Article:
Touching both before
And beyond, the gate opens
Wherever we stand
For Joji Hirota, the gate represents both past and future, and as such it serves as the perfect symbol for this amazing, ear-opening album. About half the tracks on The Gate are rooted in traditional folk melodies drawn from Hirota’s Japanese training, while the other half are original compositions drawing on classical and folk musics of both East and West. Hirota’s musical and emotional range is astounding, from gentle shakuhachi flute-accompanied lullabies to boomingly exuberant taiko drum pageants.
My favorite from the quieter side of the album is “Kokiriko Melody,” a lovely folk song from Fukui in northwest Japan. Originally composed to help farmers in their work, the song’s lyrics and percussion reflect the rhythm of the labor — stoop, plant, step, over and over. But Hirota’s plaintive shakuhachi, harp-like strings, and star-like tiny bells reveal the transcendent beauty in the work as well.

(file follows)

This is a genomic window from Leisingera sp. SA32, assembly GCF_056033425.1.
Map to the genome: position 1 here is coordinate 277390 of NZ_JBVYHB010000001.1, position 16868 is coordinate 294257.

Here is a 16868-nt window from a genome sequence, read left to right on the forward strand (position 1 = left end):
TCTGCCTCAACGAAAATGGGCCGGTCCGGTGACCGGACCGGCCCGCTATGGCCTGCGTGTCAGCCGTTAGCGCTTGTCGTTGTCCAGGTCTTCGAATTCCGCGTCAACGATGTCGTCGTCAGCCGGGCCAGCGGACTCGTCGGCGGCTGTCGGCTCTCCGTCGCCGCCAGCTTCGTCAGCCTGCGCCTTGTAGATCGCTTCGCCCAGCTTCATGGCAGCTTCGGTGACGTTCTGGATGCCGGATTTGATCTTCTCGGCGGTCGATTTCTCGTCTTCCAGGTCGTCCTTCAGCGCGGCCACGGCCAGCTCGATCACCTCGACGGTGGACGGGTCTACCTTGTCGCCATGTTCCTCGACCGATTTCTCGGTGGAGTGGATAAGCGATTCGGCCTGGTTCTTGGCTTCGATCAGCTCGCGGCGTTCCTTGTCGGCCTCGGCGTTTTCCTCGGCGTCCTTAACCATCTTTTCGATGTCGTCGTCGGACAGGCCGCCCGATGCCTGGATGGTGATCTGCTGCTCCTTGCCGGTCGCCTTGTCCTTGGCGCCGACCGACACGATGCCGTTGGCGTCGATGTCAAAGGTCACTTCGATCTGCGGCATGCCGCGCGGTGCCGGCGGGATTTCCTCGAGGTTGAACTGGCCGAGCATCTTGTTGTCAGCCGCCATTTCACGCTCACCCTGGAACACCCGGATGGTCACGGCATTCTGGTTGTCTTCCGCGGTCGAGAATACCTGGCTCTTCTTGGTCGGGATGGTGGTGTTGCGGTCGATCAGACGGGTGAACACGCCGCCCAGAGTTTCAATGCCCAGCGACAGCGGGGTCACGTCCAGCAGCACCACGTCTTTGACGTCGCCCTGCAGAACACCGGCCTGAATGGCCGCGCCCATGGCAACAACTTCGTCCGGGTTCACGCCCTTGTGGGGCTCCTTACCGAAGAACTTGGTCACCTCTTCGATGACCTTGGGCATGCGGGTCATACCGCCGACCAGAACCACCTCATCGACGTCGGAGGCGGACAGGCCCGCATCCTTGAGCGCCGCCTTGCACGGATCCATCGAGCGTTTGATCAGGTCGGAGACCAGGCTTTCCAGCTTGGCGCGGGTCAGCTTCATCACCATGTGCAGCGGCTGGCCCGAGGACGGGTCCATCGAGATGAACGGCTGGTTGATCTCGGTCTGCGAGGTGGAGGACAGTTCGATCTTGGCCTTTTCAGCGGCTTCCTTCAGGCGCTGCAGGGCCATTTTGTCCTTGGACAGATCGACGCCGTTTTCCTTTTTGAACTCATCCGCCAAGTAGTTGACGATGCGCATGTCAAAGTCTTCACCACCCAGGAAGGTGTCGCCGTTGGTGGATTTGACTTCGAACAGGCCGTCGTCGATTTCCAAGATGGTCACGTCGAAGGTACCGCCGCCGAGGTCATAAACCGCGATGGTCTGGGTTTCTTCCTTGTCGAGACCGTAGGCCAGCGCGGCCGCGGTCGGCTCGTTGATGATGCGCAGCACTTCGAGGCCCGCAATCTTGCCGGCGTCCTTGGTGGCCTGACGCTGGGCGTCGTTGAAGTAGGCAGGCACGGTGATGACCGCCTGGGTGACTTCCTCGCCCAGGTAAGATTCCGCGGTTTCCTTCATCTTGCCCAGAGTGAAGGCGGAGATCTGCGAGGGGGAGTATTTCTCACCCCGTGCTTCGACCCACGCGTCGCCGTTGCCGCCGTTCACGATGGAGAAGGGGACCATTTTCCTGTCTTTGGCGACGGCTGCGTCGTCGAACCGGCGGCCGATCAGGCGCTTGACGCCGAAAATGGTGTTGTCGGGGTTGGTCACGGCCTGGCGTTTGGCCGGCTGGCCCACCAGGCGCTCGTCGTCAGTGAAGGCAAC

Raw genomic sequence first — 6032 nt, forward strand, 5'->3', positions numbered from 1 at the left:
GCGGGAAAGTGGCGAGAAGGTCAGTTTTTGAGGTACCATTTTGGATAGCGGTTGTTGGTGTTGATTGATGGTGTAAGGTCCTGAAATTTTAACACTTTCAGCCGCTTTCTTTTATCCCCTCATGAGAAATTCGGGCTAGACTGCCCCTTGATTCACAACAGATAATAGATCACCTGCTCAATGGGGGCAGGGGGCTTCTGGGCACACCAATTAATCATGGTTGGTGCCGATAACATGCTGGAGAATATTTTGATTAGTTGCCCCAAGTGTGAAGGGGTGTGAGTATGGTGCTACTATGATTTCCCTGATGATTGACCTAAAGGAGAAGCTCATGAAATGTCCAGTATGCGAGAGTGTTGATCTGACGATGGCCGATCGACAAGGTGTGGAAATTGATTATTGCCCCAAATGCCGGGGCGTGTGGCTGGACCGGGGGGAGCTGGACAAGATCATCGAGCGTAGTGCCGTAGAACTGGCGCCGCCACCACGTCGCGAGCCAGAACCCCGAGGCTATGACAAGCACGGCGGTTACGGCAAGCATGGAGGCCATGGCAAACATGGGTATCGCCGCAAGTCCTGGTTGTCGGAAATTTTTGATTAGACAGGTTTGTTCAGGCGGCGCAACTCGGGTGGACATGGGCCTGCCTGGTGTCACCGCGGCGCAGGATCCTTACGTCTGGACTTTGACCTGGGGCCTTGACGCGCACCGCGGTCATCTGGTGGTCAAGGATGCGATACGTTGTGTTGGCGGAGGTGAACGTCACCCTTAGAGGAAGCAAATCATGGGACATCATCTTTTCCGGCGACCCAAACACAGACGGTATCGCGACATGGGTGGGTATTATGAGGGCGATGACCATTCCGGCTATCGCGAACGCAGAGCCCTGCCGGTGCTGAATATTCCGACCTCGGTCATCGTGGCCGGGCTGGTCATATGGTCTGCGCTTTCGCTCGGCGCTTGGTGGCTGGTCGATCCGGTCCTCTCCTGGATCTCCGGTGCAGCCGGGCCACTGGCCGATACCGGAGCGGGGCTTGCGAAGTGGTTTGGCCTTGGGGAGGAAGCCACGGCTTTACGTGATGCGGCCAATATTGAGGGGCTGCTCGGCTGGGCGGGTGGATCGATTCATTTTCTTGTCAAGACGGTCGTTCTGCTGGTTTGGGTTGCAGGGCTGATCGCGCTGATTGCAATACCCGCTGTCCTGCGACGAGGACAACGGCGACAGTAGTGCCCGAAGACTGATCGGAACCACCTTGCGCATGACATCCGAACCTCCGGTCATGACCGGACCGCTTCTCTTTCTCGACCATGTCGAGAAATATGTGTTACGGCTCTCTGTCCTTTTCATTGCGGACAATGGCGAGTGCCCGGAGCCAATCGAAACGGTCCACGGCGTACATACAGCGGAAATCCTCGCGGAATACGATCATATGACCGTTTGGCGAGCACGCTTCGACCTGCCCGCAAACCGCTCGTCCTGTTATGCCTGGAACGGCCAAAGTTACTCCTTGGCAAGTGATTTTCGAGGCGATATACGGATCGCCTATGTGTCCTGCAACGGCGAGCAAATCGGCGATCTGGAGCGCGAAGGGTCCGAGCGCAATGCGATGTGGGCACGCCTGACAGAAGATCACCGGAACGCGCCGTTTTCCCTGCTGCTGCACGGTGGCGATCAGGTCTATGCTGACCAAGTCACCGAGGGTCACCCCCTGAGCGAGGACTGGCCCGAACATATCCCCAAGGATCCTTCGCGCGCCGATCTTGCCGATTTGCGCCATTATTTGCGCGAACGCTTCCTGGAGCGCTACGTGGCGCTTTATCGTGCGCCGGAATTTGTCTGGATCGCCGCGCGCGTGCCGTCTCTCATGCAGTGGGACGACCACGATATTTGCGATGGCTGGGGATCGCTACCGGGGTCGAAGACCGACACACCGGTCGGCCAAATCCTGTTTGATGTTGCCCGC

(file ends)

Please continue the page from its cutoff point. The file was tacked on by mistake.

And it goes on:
Great as The Gate ‘s quiet pieces are, though, the noisy ones are even better, thanks to the incredible energy and exuberance of Hirota’s taiko drumming. Take “Hiten, Ryu, and the Pageants Compete,” for instance, a taiko and shakuhachi composition that imagines a festival at which teams compete to race beautiful pageant-puppets, while a flying angel (Hiten) and a dragon (Ryu) watch from above, blessing the people. The shakuhachi here takes the part of the gods, now seen, now invisible, threading their way among the flying pennants and ribbons of the pageants, while the booming drums echo the throbbing hearts of the competitors, blurring and crashing together with timpani into one giant thrumming creature with a hundred voices, roaring its joy to the heavens.
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